Amid the tight competition in the world’s culture and tourism promotion, Indonesia’s rank in the World Economic Forum 2015 has increased 100 rank to the 50th position compared to the previous year. Aside from the continuous promotion from Indonesian government, Indonesian communities in all around the globe also have their own effort to promote their home country.
An Indonesian community in London called ‘Bangga Indonesia’ (Proud Indonesia) is set to hold a cultural exhibition titled ‘Indonesian Weekend’. Continue reading
A fresh, friendly and fuss-free mid-range hotel concept named Hotel Jen by Shangri-La International Hotel Management Ltd, launched its first of a new “Jenre” late last year and is set to expand to nine key cities across the Asia Pacific by March 2015.
Last week, I had the chance to stay at the Hotel Jen OrchardGateway Singapore.
Located on the city’s bustling Orchard Road above the Orchardgateway shopping mall, Hotel Jen Orchardgateway provides a savvy and efficient hotel experience for today’s generation of travelers. Continue reading
The second edition of the Singapore International Festival of Arts (SIFA) had its opening performance RETURNING, graced by Guest-of-Honour, Lawrence Wong, Minister for Culture, Community and Youth (MCCY) and Second Minister for Communications and Information of Singapore, at the Drama Centre Theatre on Wednesday, Aug. 12. Continue reading
Bali boasts of being the best vacation destination in Indonesia thanks to its coastline full of impressive beaches, entrancing natural landscapes, rich cultural traditions and strong religious roots. Attracting travelers to flock to the island of the gods throughout the year, Bali offers the tumult of Kuta for those seeking out frenetic crowds and heavy partying. But if you travel up to the north to the region of Buleleng, tranquility and idyllic fishing villages will offer you a refuge for a quieter retreat. Continue reading
When life gets a little stressful, getting into nature and learning something new might be a fun and daring way to let loose.
How about learning to surf in an archipelago filled with the world’s best waves? Here are four beginner-friendly surfing spots across Indonesia to get you up and surfing. Continue reading
Officially named Penyengat Indera Sakti, the island is situated just off the coast of Bintan’s capital Tanjung Pinang and was renowned as the cultural and royal seat of power for the Malay Riau-Lingga sultanate in the 19th century.
Penyengat is where one of the most famous Malay poems, Gurindam Dua Belas, was written by Raja Ali Hajji. He is also known as the person who first wrote about the basics of Malay grammar through his book Pedoman Bahasa (language guidelines), which later became the standardized reference for the modern Malay language. Continue reading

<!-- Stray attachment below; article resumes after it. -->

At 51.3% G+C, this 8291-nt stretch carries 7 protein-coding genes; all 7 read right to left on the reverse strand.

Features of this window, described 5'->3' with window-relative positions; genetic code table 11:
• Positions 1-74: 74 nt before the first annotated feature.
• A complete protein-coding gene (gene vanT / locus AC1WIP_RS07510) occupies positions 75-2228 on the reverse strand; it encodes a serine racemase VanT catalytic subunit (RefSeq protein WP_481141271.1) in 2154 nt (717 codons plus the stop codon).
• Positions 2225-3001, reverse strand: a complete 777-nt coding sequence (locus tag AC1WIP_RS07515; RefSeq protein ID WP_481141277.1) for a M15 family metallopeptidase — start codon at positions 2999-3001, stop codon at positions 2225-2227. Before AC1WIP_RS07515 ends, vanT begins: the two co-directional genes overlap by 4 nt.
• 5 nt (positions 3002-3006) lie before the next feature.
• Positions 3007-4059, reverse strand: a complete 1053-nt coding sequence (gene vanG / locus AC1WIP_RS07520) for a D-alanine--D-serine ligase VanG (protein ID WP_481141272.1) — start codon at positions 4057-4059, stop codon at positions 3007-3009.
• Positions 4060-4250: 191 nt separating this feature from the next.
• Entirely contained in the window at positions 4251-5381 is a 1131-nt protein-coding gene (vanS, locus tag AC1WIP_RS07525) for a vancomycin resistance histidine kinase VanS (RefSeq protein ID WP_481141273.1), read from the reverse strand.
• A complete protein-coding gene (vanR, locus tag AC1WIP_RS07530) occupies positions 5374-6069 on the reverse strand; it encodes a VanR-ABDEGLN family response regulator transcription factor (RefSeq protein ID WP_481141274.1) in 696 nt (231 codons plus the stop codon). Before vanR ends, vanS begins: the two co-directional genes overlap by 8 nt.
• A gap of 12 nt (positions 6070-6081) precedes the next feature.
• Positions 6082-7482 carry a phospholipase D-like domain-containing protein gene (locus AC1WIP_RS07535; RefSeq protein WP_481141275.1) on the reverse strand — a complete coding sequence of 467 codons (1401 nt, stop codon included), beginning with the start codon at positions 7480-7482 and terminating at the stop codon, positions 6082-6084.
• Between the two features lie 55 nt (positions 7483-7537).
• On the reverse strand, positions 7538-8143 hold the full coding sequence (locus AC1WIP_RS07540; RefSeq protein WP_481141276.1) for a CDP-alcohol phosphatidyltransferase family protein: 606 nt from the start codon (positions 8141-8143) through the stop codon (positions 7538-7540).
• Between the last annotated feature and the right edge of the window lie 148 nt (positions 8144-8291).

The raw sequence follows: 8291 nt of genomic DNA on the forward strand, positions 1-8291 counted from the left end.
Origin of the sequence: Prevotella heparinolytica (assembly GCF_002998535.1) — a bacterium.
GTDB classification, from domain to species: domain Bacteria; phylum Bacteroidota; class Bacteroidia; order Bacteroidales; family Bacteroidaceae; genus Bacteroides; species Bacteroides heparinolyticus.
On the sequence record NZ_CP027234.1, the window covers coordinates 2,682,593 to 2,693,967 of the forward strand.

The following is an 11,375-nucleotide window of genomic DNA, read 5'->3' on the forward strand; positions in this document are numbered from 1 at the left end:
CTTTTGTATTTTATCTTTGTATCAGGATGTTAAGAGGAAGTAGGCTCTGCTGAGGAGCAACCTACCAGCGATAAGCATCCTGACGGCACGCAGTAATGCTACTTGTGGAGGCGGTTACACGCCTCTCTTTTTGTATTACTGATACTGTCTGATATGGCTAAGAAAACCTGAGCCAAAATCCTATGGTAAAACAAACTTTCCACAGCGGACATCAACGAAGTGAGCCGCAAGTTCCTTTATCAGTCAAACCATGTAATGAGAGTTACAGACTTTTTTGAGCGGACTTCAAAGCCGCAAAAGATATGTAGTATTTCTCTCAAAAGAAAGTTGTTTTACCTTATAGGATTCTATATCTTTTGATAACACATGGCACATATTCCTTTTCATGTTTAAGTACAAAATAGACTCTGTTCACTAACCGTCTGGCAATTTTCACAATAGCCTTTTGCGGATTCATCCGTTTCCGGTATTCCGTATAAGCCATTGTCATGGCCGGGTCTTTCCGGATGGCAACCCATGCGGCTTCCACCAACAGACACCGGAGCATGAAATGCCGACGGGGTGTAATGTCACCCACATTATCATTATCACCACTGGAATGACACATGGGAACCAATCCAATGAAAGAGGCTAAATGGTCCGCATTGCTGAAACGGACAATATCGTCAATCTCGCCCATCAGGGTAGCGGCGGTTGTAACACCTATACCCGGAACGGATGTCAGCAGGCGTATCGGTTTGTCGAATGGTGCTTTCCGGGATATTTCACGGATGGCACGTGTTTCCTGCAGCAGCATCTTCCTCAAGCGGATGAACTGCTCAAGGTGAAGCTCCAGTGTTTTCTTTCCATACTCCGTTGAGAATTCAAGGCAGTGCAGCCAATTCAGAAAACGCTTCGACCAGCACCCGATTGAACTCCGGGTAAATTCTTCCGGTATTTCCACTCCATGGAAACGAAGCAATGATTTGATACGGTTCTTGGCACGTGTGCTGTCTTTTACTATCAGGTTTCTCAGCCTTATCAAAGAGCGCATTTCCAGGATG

Recently opened by Jakarta’s Governor Basuki “Ahok” Tjahaja Purnama, Lenggang Jakarta Food Court and Souvenir Center is now ready to welcome visitors. Here are 5 good reasons why you should go there.
Located at National Monument (Monas) IRTI parking lot, Lenggang Jakarta is the city government’s answer to the problem of illegal street vendors around Monas area. Previously did not have any rights to operate, now the street vendors are happily filling permanent kiosks with an official amount of levy as low as Rp 4,000 per day.
Currently, Lenggang Jakarta houses 329 street vendors consisting of 126 food vendors and 176 non-food merchants who sells souvenirs, t-shirts, accessories, shoes, and toys. The venue opens from 6 a.m. until 10 p.m. on weekdays and up to midnight on weekends and public holidays.
The provincial capital of South Sulawesi, Makassar is renowned for its thriving port and superb local delicacies. It also offers interesting historical sites and charming ocean vistas.
Although the urban conglomeration covers 2,473 square kilometers, you can get around the city in the space of one day.
Here are seven ways to occupy yourself from dawn till dusk – what order you see them in, though, we’ll leave up to you. Continue reading
It was barely an hour past lunchtime as the bus drove slowly, taking our group from the Jakarta Tourism Business Forum 2014, penetrating through the congested traffic of Jakarta, making our way to Sunda Kelapa harbor in the northern part of the city.
As the bus was approaching the Sunda Kelapa harbor, I could see the 12-meter-tall Syahbandar Tower — which is located in the same compound as the Maritime Museum — slightly leaning to one side from afar and reminding me of the famous Tower of Pisa. Both the museum and the tower serve as remnants of the past from back when the city’s name was Batavia. Continue reading
“Where is the market here in Long Duhung?” I innocently posed the question to Ibu Dolba, a Punan Dayaknese woman who took me for a boat ride on a traditional canoe called a ketinting along the Kelay River.
In answer to my question, Ibu Dolba suddenly burst into laughter — apparently, at me — and then said: “No, we don’t go to a market. Everything we need is here [in the forest and the river].”
I was bemused, for her answer to me was quite unexpected. However, her prompt answer struck me as a reality that I had apparently not been aware of — that Long Duhung is one of a few isolated villages situated in the depth of East Kalimantan’s dense forest, as isolated as my knowledge about a Dayak tribe that its members still mostly rely for their living on hunting and gathering. Continue reading